I was taught early and often to respect your elders and leave them alone. “Kids should mind their own business.” As a kid, I always wanted to pick the brain of a leader. The inquisitive in me yearn to learn how leaders tick.
In 6th grade, Senator Tom Harkin shows up for a photo/PR opportunity by serving the kids their lunch. He was vouching support for a key legislation piece for the USDA. I walked up in line, grabbed my tray, and when I got to where he was serving chicken nuggets, I proceeded to ask a question. Apparently one of his staffers wasn’t interested in hearing a 6th grader grill the junior senator of Iowa like Mike Wallace from “60 Minutes.” I get nudged (pushed) along down the line.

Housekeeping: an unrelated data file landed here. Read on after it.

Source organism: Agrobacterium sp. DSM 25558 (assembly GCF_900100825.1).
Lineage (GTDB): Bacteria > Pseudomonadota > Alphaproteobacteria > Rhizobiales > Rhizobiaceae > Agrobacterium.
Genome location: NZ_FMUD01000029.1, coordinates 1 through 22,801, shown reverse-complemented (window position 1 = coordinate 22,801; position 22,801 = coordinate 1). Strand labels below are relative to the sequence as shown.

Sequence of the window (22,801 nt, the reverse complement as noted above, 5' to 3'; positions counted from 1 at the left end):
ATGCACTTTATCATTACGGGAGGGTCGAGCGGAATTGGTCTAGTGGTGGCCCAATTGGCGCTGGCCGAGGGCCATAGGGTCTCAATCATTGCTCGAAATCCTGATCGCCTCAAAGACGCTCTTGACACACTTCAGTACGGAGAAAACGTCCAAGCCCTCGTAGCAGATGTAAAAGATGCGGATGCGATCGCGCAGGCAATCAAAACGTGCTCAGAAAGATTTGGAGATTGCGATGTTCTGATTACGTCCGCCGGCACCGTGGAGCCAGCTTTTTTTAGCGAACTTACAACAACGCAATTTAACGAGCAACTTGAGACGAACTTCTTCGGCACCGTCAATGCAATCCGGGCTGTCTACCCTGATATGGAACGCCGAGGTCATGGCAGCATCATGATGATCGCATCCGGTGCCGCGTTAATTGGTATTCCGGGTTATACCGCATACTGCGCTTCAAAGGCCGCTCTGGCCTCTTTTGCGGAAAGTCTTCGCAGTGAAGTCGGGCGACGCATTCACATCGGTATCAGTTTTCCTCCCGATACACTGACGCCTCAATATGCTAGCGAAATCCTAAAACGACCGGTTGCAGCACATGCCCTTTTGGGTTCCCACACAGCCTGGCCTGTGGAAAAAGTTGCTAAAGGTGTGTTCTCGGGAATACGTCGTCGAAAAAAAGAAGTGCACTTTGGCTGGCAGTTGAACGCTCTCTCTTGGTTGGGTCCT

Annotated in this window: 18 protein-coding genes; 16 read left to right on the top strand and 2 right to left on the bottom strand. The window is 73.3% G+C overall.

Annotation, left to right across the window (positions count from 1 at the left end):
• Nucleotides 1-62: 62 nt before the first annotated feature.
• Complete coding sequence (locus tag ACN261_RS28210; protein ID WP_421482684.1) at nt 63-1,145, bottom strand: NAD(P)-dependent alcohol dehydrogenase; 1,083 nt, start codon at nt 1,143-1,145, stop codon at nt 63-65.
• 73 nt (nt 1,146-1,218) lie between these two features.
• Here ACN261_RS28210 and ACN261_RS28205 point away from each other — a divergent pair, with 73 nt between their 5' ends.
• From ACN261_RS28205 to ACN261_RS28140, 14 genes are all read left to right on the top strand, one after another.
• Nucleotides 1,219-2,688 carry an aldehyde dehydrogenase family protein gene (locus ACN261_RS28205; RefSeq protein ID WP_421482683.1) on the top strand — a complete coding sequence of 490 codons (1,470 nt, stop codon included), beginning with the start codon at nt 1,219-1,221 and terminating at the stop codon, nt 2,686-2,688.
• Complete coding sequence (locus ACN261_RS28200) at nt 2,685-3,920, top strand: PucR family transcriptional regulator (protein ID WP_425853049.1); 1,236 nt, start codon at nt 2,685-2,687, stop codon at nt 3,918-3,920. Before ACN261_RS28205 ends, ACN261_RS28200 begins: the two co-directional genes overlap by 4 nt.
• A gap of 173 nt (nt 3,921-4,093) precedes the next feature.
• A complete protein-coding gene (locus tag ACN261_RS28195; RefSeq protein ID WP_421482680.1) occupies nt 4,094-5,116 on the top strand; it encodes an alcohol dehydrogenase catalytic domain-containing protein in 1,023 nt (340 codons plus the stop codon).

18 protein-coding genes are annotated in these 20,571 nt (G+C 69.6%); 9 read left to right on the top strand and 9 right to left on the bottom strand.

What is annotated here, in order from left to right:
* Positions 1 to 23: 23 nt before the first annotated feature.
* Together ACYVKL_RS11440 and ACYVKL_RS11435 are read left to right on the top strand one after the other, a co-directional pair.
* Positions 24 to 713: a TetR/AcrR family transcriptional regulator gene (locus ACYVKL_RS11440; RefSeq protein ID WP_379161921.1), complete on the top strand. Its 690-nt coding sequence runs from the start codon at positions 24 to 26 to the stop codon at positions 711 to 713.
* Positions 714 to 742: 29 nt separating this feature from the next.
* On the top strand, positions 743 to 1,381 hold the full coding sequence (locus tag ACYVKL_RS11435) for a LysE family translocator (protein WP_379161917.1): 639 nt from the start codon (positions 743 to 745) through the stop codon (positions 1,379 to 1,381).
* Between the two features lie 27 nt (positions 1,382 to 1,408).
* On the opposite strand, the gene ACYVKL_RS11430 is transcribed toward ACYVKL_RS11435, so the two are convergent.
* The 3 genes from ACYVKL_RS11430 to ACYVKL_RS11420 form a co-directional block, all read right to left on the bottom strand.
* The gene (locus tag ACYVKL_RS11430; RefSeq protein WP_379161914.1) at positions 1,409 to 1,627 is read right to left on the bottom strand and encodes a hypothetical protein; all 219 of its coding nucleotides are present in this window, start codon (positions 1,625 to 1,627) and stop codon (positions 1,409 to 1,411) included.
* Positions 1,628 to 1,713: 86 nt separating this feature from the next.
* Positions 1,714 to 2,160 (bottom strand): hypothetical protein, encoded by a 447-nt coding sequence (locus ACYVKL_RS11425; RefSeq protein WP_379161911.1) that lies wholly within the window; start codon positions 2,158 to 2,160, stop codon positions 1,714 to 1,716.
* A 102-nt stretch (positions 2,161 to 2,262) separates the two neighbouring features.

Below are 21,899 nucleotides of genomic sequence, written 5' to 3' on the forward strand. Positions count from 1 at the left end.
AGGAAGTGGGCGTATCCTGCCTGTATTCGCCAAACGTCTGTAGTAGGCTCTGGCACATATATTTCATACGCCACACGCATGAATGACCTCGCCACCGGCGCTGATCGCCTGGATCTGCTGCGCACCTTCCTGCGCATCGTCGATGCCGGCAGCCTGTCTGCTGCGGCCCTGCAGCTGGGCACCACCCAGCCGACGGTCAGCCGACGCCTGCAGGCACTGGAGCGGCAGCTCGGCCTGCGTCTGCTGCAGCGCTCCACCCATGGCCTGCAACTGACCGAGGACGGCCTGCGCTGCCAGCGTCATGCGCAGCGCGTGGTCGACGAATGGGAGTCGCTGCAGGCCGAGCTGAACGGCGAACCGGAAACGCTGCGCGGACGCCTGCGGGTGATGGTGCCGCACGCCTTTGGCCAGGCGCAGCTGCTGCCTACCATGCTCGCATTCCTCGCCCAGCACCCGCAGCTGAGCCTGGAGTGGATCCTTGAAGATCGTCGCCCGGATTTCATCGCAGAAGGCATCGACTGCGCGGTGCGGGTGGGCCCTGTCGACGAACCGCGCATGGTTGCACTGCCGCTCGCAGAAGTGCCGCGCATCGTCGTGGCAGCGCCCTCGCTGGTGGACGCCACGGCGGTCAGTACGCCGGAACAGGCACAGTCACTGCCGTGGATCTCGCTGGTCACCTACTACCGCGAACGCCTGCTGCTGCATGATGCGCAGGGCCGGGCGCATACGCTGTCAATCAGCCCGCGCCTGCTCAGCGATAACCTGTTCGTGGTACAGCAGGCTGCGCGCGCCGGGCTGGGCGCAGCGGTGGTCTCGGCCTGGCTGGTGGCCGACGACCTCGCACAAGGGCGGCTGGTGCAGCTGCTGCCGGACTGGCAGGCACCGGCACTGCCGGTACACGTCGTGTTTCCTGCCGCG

Flash forward to now. Monday afternoon, I trekked down to Des Moines City Hall to say congrats to a friend who is sitting in on his final city council meeting. I’m lucky that we were classmates in college and had the same major. He was the only one who made me feel like I was someone.
I don’t know if it’s me or the way leaders are in Des Moines, but I get the sense that a good number of them look at me like a second-class peon. If I was to go out of my way to introduce myself and say something nice, I don’t think they would reciprocate the gesture.
Many experts have harped on Generation X’s and Generation Y’s to hang around leaders like Barry Griswell, Christine Hensley, and others, if we want to learn how to be the new up-and-coming community leader.
With that said, do these community leaders want to be around us young professionals and teach us about being leaders? We can read all of the books they put out, listen to the speeches, and take the classes, but will it lead us to be on the same level as they are?
Am I the only person who feels this way?